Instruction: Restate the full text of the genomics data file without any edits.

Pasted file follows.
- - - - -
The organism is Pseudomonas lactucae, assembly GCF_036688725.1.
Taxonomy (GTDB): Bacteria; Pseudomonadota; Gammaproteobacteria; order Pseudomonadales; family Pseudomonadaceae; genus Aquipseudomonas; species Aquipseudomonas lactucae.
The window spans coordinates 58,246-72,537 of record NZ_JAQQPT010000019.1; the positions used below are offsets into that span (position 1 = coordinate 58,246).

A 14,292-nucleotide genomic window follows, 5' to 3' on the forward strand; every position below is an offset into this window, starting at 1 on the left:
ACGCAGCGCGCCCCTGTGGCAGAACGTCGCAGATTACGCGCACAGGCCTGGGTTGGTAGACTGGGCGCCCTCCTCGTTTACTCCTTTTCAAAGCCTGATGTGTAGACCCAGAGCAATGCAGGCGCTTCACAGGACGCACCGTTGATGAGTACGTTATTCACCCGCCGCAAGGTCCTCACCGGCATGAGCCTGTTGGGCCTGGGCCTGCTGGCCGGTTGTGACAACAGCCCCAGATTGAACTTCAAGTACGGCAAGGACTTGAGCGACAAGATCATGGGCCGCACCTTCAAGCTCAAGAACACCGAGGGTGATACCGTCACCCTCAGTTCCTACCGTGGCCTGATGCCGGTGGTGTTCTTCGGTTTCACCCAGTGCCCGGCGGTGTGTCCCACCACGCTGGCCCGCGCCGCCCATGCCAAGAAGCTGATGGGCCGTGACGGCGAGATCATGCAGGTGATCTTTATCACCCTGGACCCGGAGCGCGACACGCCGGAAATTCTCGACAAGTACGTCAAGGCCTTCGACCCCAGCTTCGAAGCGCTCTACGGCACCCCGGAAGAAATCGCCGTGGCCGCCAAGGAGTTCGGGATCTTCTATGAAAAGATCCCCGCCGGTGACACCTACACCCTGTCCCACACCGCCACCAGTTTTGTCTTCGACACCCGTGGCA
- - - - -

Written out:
The organism is Pseudomonas lactucae, assembly GCF_036688725.1.
Taxonomy (GTDB): Bacteria; Pseudomonadota; Gammaproteobacteria; order Pseudomonadales; family Pseudomonadaceae; genus Aquipseudomonas; species Aquipseudomonas lactucae.
The window spans coordinates 58,246-72,537 of record NZ_JAQQPT010000019.1; the positions used below are offsets into that span (position 1 = coordinate 58,246).

A 14,292-nucleotide genomic window follows, 5' to 3' on the forward strand; every position below is an offset into this window, starting at 1 on the left:
ACGCAGCGCGCCCCTGTGGCAGAACGTCGCAGATTACGCGCACAGGCCTGGGTTGGTAGACTGGGCGCCCTCCTCGTTTACTCCTTTTCAAAGCCTGATGTGTAGACCCAGAGCAATGCAGGCGCTTCACAGGACGCACCGTTGATGAGTACGTTATTCACCCGCCGCAAGGTCCTCACCGGCATGAGCCTGTTGGGCCTGGGCCTGCTGGCCGGTTGTGACAACAGCCCCAGATTGAACTTCAAGTACGGCAAGGACTTGAGCGACAAGATCATGGGCCGCACCTTCAAGCTCAAGAACACCGAGGGTGATACCGTCACCCTCAGTTCCTACCGTGGCCTGATGCCGGTGGTGTTCTTCGGTTTCACCCAGTGCCCGGCGGTGTGTCCCACCACGCTGGCCCGCGCCGCCCATGCCAAGAAGCTGATGGGCCGTGACGGCGAGATCATGCAGGTGATCTTTATCACCCTGGACCCGGAGCGCGACACGCCGGAAATTCTCGACAAGTACGTCAAGGCCTTCGACCCCAGCTTCGAAGCGCTCTACGGCACCCCGGAAGAAATCGCCGTGGCCGCCAAGGAGTTCGGGATCTTCTATGAAAAGATCCCCGCCGGTGACACCTACACCCTGTCCCACACCGCCACCAGTTTTGTCTTCGACACCCGTGGCA